Finishing wood can be a tricky and complicated process that stresses out even the best woodworker. Stains and polyurethane finishes often look great and can protect your wood project for a long time. If you take this process slow, pay attention to every detail, and follow these steps exactly, you will soon forget what all the fuss was about when it comes to finishing up our wood projects.
The first procedure of a good finish starts with surface preparation. Plane the surface until the surface is free of defects and uniform if you are working with a rough-sawn piece of wood. Your local lumber store can do this for you. take care to remove all glue marks and scratches, as common stains will highlight these defects.
Use Medium Grit Sandpaper
Now we are going to take a medium-grit (120-150 grit) sandpaper, and lightly sand the surface of the entire wood project. When sanding, you want to be sure to sand in the direction of the woodgrain. Always use a fresh piece of sandpaper, and avoid using old pieces of paper. Make about two or three passes with the medium grit sandpaper.
Use 220 Grit Sandpaper
Once the project has completely sanded using the medium grit sandpaper, it is a good idea to go over the entire project again with a finer grit (180-220) sandpaper. Make two or three passes over the entire project.
Brush your work
Use a soft nylon dusting brush to wipe off the entire surface area of your wood project. You do not want to leave any dust on the surface of your project.
Use a Tack Cloth
Now take out your tack cloth and wipe down the surface of the entire project to avoid any small dust particles sticking to the surface.
Stain A Testing Board
Great job so far. I know that you are eager to crack out your stain, sealer, or poly and start applying coats to your wood project, but you need to restrain yourself and create a testing board to see how the stain and finish is going to look on your project. THIS IS A VERY IMPORTANT STEP THAT YOU SHOULD NOT SKIP - AS IT HELPS TO SHOW YOU WHAT YOUR FINISHED PRODUCT WILL LOOK LIKE. Get out a 2 foot board or so of scrap wood from the project you created. Divide it up into four or five square sections to test coats of your stain, poly, or sanding techniques. The picture I found on Google gives a good idea how to divide the boar, but you can experiment and do this however you want. I recommend that you divide the wood into a "raw wood section", a "sanded wood section", a "stained wood section", and a "finished" section with your final sealer. With this sample piece you can test different stains and finishes to see how the project will appear when complete. It is also used to test any finishing technique deviations before applying them to the project.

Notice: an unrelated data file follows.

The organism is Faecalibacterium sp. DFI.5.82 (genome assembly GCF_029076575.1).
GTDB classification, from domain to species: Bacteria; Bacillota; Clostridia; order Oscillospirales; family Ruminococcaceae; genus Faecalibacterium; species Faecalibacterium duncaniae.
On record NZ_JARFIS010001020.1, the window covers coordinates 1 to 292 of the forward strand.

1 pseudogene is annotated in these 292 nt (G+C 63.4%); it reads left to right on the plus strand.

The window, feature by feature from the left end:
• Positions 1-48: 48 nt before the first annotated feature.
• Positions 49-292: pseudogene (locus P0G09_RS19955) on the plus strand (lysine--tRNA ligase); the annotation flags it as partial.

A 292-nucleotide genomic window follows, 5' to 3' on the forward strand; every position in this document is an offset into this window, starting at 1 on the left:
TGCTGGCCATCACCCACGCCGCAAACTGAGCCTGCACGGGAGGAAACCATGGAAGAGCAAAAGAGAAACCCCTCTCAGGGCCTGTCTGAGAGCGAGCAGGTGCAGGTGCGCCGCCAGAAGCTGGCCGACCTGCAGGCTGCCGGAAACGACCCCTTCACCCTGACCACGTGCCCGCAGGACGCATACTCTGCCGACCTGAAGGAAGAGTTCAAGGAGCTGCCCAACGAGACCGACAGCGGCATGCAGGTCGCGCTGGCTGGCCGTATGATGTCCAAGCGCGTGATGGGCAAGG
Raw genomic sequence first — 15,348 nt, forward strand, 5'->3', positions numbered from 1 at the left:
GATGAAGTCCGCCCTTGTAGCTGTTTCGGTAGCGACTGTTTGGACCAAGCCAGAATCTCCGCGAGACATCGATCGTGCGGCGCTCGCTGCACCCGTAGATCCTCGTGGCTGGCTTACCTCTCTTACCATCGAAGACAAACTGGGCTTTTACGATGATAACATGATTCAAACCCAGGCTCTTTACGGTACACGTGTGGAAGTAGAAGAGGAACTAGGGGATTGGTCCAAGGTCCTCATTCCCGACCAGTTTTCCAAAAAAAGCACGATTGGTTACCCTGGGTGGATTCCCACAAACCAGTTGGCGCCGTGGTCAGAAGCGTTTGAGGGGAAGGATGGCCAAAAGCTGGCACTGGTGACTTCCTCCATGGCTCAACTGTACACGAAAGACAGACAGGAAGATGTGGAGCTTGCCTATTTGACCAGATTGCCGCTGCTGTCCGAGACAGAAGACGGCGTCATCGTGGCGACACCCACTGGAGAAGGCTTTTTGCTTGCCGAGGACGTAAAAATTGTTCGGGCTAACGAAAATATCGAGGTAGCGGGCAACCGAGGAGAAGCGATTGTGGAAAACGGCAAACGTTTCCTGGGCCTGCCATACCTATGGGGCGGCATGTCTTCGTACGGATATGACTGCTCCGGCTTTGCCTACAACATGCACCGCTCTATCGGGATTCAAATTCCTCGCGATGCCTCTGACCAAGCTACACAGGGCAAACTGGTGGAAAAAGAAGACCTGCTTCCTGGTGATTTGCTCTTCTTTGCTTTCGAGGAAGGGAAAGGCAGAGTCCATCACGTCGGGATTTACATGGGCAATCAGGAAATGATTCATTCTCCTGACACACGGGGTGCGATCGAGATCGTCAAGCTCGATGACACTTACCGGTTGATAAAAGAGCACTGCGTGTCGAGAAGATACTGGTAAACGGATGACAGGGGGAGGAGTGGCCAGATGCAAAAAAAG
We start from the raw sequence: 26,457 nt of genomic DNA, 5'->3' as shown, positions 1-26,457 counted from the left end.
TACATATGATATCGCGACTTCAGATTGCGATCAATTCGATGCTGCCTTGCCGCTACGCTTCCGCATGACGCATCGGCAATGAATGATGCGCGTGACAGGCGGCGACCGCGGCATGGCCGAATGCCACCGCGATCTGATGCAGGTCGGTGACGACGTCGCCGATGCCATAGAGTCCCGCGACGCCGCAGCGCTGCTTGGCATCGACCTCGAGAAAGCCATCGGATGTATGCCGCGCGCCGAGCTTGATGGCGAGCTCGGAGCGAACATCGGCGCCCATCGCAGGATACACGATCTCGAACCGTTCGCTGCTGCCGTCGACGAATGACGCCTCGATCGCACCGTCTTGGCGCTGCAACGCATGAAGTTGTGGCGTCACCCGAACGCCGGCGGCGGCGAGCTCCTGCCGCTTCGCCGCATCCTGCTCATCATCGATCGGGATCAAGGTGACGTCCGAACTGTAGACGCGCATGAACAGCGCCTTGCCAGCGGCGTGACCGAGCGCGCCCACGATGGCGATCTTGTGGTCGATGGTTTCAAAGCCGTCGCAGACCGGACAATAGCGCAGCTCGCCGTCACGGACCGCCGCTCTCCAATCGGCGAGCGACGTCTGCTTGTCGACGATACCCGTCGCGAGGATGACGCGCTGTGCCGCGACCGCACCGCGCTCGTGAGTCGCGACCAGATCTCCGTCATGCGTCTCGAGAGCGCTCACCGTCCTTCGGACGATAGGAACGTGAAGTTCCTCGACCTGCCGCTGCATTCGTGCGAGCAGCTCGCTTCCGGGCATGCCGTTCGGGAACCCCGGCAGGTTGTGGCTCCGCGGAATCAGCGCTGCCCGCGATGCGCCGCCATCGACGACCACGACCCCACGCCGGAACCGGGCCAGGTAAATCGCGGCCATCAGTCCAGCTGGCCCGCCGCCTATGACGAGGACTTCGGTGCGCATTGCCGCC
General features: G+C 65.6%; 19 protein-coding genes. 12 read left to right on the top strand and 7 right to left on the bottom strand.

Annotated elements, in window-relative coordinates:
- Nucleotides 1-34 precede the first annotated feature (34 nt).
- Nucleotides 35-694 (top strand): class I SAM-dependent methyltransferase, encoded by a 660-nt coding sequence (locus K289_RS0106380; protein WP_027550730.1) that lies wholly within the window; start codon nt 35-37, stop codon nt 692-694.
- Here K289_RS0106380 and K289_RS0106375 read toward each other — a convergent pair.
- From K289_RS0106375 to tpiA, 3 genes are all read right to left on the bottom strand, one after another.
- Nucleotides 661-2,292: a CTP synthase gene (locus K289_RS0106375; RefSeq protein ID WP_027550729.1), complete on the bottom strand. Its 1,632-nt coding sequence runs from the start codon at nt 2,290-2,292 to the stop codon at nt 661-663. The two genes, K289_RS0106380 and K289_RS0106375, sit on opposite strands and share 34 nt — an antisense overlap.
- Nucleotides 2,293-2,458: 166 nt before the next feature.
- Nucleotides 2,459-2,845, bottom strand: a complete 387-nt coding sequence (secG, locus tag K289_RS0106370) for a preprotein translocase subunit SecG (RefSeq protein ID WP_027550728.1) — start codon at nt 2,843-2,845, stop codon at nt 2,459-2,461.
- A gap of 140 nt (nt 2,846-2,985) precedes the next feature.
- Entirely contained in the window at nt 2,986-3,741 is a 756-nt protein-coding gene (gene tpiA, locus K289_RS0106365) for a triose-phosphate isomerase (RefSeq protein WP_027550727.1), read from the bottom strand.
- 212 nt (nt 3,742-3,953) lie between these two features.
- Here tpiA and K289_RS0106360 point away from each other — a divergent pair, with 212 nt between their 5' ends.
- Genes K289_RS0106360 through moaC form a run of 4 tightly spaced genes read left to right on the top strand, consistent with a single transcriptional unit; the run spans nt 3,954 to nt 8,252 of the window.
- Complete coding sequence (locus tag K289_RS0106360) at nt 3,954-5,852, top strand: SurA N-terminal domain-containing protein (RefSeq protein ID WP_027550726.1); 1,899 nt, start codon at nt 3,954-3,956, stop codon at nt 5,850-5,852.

On your testing board, use a lint-free cotton cloth and wipe a generous amount of stain onto the wood in the "stained wood section" and let this dry. If it looks the way that you envisioned, then let it dry and apply your poly finish to make sure that everything looks good. If you like the results, move on to the next step. If you want it darker, add more stain, lighter, get a lighter shade of stain and retest.
Apply Stain with a lint-free cloth
When you are happy with the results of the stain, use your lint-free cotton rag and apply a base coat of your stain onto you sanded wood project. Work the entire surface of your project with the stain.